Tuesday, January 3, 2012

Ron Paul and racism: did the Civil Rights Act make race relations worse?

Ugh, no, the Civil Rights Act did not make race relations worse. But it's not as ridiculously vile a question as it might at first appear.

I don't want to defend libertarianism, which I think is an internally inconsistent philosophy that sociopaths use to dress up their sickness for formal occasions. But there's something interesting to me about Ron Paul's claim that Civil Rights legislation worsens race relations.

It's not Paul's argument itself--which ridiculously goes like this: no one can know who is racist, so the only way to protect minorities is through quotas, and quotas cause racial tension. But I'm still interested in the idea that law is an ineffective means of dealing with racial prejudice.

The "they just know how to hide it better. Or something." argument
In Ghost World, Steve Buscemi's Seymour has an interesting line about how prejudices remain as deep structure, even when the external manifestations change. So, the Coon Chicken Inn, with its cartoony, racist logo of a grinnin' black man, transforms into the less racially-charged Cook's Chicken. So that's a victory, since we may not accept blatant racism--but it's not a total victory, since racism still exists:
Enid: So, I don't really get it... Are you saying that things were better back then, even though there was stuff like this?
Seymour: I suppose things are better now, but... I don't know, it's complicated. People still hate each other but they just know how to hide it better. Or something. 
Is it possible that laws merely force racism to take on different forms? For instance, as Ta-Nehisi Coates points out, where the antebellum South loved itself some slavery talk, post-war it became all about States' rights--but the issue still was how to keep the blacks in their place. So it's conceivable that a Civil Rights Act or two might outlaw (or make unfashionable) certain expressions of racism and leave the racism alone to mutate.

The "we boys never stoned another kitten!" argument
This is almost the same argument, but Harriet Beecher Stowe makes it so subtly in Uncle Tom's Cabin that I've got to cite her. In Chapter Nine, we meet Senator and Mrs. Bird; and while the Senator voted for something like the Fugitive Slave Act, the Mrs. knows her Christian duty. (In case you were wondering, there are no Jews or Muslims in Stowe's America. And no Native Americans either.) And she's a stern teacher of morals:
Generally the most indulgent and easy to be entreated of all mothers, still her boys had a very reverent remembrance of a most vehement chastisement she once bestowed on them, because she found them leagued with several graceless boys of the neighborhood, stoning a defenceless kitten.
"I'll tell you what," Master Bill used to say, "I was scared that time. Mother came at me so that I thought she was crazy, and I was whipped and tumbled off to bed, without any supper, before I could get over wondering what had come about; and, after that, I heard mother crying outside the door, which made me feel worse than all the rest. I'll tell you what," he'd say, "we boys never stoned another kitten!"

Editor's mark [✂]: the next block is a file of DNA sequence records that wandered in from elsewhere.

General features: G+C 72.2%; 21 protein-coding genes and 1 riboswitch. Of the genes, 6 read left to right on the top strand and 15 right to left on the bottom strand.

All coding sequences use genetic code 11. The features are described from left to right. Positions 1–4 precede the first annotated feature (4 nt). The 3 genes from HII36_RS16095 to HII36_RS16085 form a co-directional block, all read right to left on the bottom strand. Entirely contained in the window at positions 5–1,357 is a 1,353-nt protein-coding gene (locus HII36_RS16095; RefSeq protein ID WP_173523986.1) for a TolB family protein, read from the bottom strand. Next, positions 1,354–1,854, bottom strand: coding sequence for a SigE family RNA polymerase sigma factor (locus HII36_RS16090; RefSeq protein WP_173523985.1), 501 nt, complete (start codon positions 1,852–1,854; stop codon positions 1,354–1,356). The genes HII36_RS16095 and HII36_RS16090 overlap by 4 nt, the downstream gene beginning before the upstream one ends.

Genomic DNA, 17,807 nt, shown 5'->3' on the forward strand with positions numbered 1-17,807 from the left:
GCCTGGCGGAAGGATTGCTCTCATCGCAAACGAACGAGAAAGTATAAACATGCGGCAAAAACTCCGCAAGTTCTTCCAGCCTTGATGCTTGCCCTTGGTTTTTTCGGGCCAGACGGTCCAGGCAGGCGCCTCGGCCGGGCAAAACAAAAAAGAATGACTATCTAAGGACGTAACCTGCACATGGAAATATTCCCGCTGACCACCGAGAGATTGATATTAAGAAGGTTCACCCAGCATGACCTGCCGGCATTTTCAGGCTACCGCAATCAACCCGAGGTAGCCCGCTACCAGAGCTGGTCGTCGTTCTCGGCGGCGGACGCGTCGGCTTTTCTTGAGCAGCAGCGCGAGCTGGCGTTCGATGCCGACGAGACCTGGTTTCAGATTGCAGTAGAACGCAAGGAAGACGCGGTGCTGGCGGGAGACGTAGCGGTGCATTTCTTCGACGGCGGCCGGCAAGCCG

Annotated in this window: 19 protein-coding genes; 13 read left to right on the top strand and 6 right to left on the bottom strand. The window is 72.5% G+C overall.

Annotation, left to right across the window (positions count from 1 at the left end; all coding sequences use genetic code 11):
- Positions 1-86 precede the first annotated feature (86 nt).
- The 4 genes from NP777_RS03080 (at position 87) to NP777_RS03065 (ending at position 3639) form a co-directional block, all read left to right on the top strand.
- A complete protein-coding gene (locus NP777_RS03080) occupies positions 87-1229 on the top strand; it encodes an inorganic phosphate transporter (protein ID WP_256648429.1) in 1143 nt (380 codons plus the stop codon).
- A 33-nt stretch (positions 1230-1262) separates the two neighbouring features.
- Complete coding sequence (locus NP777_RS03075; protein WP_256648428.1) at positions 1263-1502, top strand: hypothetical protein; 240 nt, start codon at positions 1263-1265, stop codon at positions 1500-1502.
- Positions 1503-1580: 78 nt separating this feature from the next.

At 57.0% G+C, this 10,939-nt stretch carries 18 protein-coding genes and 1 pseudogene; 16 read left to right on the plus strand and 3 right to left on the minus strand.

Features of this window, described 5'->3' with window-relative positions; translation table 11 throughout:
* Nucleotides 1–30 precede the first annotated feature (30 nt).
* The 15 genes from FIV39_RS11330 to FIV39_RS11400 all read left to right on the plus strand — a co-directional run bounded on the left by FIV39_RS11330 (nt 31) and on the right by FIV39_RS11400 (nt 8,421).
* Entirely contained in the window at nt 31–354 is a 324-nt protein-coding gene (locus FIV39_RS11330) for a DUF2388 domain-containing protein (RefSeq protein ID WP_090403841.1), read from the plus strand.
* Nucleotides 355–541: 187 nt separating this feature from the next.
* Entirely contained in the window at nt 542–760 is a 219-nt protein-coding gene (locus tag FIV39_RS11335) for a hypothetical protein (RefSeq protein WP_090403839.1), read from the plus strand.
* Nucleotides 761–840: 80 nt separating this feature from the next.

Man, I love me some Stowe. I love that the mother's power is (a) material (beating, sending them off without supper) and (b) emotional (making the kids feel bad for making her feel bad)--and still so limited. Those children have learned one lesson from this--"we boys never stoned another kitten"--and a narrow lesson at that.

This is a perfect example of a law having a very narrow scope and not really changing the culture of "graceless boys." So we've got to change the culture.

But law is culture
Ursula K. Le Guin's Lathe of Heaven is a perfect example of her anti-utopian humanism: when a man can change the world through his (lucid) dreams, a therapist tries to direct that change to create a better world. In the competent PBS adaptation, the therapist does away with racism by making everyone gray; but the lucid dreamer has a different method of getting rid of racism: not being racist.

This may be where Seymour, Harriet Beecher Stowe, and Ursula K. Le Guin meet up, with the notion that we need to change our feelings, not just our (top-down) laws.

But even if I agree with Seymour and with Harriet Beecher Stowe and Ursula K. Le Guin that feelings may remain untouched by laws, I have to say that laws are still pretty good at getting people to act a certain way. If I'm racist, but I live in an anti-racist society, then my expressions of racism are going to be curtailed and that's materially going to affect the lives of those minorities that live around me.

And I'm not sure that I totally agree with Seymour/Stowe/Le Guin in the long run: a law that may feel unnatural and repressive one day (forcing racism to squeeze through the cracks and take on new forms) may soon feel natural and lead to different feelings on the part of the next generations.

Or to put it succinctly, law is a part of culture, and I don't think we should disregard the effects of culture in all its forms.

So what about Paul?
So even if Paul was making the smart version of his argument (the version that Seymour/Stowe/Le Guin sort of make), he'd be wrong.

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